As parents, we want to set our kids up for success and a huge part of that is setting them up for financial success. Not only do you want to save for their future, but you want to teach them how to save as well.
Many people wonder, does this include investing? And the short answer is yes, your child can absolutely start investing. But there are a few things you’ll want to know before getting started.
A Quick Disclaimer
Before laying all the tips out for you, I want to add a quick disclaimer. Before you start investing money in your child’s future, please make sure you have your own finances in order.
That means paying off your debt, saving up a six-month emergency fund, and saving for your own retirement first. It’s hard to teach your kids financial responsibility if you haven’t fully learned these lessons yourself.
If you need help with this, The Budget Mom’s 9 Steps to Financial Freedom will be a good starting point for you.
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Choose the Right Account
Technically, financial institutions cannot allow kids to open an account until the age of 18. So if you want them to start investing, you’ll have to open an account for them.
There are two accounts you can choose from — custodial accounts or guardian accounts. These two accounts are similar with the main difference being that a guardian account is owned by the parents.
You own the money in the account and can make deposits or withdrawals as you please. You’ll also pay taxes on the earnings. A guardian account may contain money that’s set aside for your child but it’s your responsibility to manage it.
In comparison, a custodial account belongs to your child. While they’re under the age of 18, you have control over the account. But once your child is an adult, the account will be theirs alone.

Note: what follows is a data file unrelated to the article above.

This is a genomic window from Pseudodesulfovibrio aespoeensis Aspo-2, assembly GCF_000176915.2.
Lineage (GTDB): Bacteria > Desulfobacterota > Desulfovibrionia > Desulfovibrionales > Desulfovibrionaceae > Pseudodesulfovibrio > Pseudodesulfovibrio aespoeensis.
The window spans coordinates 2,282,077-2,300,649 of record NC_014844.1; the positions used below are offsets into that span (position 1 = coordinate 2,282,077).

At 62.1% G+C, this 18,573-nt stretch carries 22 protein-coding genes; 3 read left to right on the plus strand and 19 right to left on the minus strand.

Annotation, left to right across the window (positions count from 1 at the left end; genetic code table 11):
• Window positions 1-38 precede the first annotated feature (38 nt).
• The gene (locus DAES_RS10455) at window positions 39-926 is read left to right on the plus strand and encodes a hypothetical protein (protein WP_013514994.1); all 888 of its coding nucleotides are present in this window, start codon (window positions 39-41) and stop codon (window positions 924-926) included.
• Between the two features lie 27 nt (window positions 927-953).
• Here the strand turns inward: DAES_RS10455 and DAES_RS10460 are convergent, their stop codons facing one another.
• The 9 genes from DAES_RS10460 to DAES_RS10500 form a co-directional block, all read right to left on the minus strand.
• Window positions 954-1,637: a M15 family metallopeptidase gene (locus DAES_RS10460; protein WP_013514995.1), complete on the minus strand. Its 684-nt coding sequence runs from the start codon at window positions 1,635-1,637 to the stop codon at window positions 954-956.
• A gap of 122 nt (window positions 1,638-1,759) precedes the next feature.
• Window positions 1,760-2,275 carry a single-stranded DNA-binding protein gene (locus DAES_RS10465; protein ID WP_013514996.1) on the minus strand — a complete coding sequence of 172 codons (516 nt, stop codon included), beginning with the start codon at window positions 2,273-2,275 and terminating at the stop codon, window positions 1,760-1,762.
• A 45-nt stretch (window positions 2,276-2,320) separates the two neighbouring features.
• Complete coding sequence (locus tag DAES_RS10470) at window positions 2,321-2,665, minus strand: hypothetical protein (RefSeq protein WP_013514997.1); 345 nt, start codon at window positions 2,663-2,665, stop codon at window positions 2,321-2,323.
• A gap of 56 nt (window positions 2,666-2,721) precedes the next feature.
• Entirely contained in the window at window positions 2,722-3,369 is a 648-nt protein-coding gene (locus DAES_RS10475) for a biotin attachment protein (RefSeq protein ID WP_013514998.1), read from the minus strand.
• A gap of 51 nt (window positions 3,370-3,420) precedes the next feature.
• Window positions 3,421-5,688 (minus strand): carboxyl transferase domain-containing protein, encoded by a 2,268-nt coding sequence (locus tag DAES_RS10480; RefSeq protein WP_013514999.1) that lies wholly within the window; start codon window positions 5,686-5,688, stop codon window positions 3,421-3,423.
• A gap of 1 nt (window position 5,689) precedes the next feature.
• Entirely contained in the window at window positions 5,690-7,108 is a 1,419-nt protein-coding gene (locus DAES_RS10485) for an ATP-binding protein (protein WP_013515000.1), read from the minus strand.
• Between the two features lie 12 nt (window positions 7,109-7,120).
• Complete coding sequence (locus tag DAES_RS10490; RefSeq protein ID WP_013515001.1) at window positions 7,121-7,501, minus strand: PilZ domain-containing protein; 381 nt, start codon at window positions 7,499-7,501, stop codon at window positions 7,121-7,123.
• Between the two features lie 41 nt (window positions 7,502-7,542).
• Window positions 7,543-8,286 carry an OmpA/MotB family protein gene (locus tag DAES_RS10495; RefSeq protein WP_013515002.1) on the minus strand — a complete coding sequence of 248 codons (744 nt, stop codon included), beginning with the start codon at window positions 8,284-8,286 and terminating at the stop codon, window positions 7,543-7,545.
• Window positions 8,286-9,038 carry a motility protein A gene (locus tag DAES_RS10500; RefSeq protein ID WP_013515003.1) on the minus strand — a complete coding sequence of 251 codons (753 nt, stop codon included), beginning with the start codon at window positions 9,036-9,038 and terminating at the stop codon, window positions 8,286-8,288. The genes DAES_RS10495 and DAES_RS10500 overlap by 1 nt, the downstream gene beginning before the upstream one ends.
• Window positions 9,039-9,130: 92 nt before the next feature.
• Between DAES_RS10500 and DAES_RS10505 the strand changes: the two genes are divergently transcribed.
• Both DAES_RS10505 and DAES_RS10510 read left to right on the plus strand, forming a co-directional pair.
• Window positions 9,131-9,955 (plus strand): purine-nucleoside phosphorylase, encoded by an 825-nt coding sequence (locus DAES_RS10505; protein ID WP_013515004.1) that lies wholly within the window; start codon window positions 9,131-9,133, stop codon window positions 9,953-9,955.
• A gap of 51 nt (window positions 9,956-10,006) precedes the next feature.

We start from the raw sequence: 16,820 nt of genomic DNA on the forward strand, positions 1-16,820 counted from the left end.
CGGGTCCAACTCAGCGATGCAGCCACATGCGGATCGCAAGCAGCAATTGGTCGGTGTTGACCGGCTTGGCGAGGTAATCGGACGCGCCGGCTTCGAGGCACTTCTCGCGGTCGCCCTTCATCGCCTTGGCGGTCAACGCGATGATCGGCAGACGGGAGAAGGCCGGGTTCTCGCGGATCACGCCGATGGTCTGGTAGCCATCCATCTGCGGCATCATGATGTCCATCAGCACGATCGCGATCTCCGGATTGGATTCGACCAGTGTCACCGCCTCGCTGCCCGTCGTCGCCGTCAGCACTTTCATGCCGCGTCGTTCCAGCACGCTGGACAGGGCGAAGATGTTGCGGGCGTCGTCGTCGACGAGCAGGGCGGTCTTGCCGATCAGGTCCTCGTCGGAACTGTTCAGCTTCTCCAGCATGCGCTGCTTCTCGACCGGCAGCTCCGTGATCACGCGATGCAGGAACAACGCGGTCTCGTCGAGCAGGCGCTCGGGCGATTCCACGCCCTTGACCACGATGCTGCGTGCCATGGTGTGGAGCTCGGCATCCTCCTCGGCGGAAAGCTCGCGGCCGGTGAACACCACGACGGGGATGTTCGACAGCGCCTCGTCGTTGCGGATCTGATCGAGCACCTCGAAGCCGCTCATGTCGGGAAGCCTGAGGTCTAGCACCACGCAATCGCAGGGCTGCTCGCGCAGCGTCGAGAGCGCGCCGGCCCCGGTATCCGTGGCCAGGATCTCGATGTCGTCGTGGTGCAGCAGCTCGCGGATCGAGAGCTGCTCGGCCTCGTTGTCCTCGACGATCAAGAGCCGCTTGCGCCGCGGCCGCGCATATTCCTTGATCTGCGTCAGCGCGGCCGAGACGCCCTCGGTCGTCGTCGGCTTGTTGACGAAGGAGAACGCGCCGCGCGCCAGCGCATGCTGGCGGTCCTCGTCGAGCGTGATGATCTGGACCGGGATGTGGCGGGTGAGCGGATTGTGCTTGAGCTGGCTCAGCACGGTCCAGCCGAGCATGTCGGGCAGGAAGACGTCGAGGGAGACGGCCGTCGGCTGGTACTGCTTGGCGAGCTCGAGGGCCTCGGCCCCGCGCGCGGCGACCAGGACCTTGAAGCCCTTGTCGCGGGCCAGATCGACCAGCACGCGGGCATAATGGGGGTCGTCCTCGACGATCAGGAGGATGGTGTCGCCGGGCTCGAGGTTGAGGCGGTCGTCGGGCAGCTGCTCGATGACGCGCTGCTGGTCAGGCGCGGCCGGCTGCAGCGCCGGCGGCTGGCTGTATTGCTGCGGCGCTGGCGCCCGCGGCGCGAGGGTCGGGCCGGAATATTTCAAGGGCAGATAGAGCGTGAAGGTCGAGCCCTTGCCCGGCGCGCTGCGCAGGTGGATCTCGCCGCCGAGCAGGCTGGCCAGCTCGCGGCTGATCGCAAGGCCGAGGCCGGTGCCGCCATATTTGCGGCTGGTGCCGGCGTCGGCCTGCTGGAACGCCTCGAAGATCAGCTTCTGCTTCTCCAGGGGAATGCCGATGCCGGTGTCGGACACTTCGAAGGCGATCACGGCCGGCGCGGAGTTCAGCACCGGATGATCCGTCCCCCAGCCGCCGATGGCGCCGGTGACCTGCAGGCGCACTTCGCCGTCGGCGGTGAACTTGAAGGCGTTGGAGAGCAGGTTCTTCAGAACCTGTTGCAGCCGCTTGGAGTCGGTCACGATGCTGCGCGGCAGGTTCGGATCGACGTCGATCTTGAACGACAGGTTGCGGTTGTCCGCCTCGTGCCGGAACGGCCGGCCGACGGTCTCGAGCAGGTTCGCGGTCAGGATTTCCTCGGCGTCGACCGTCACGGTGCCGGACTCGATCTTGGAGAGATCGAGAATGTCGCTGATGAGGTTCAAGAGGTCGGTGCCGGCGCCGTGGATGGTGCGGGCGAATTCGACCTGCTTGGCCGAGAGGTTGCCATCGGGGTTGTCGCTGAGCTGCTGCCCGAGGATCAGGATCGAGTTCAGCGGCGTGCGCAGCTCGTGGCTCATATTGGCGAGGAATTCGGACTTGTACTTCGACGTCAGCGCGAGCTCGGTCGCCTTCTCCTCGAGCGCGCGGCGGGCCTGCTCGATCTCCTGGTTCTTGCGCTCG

Withdrawals or dividends earned will be taxed to your child. Many people choose to go this route because they earn a much more favorable tax rate.
How to Choose a Broker
Once you choose the type of account you want to open, you’ll need to select a broker. Many brokers charge trading fees, so you’ll want to keep this in mind when you’re considering your options.
Ideally, you’ll choose a broker with no fees and that will let you open the account with a small initial deposit. You also want to choose a brokerage firm that gives you access to a wide variety of stocks, bonds, and mutual funds. If you're unsure where to start, check out Ellevest.
You’ll also want to choose a broker that provides resources you can use to teach your child more about investing. You’re not just setting aside money for your kids to spend someday — you’re teaching them how to save and invest in their future.
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Teach Your Child How to Invest
Investing in your child’s future is important but it’s only helpful if they know how to manage that money as an adult. Kids need to learn how to live within their means and to start planning for their future early on.
You can do this by including your child in the process. Let them start saving their own money and deposit it in their brokerage account.
You can also let them help you decide what to invest in. For fun, you can let them choose an individual stock they’d like to invest in. Then involve them in the process of choosing the rest of their investments, like index funds or ETFs.
Most importantly, have them check their brokerage account periodically. It will be fun for them to monitor any gains or losses they incurred. It’ll also provide a lot of opportunities for you to teach them about the long-term benefits of investing.
Don’t Forget About Tax Implications
Even if you choose a custodial account in your child’s name, there are still tax implications that come with that account. If your child earns more than $2,200 in dividends, they’ll have to pay taxes on those earnings.
However, the IRS does have different regulations for children with unearned income. As the parent, you may be able to include the income on your tax returns. To do this, you’ll fill out Form 8814 and attach it to your own yearly tax returns.
Even if you plan to take care of the taxes yourself, make sure you show your child what they owe in taxes. This is another good lesson to help teach your child financial responsibility.
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The Bottom Line
We all want to give our kids a better start than we had in life. And what better way to do that by helping them invest their money early on?
Just make sure to consider all of your options and look for a broker with no fees and low initial deposit requirements. Make sure you continue to teach your child good financial habits so they will be well-positioned to manage the money as an adult.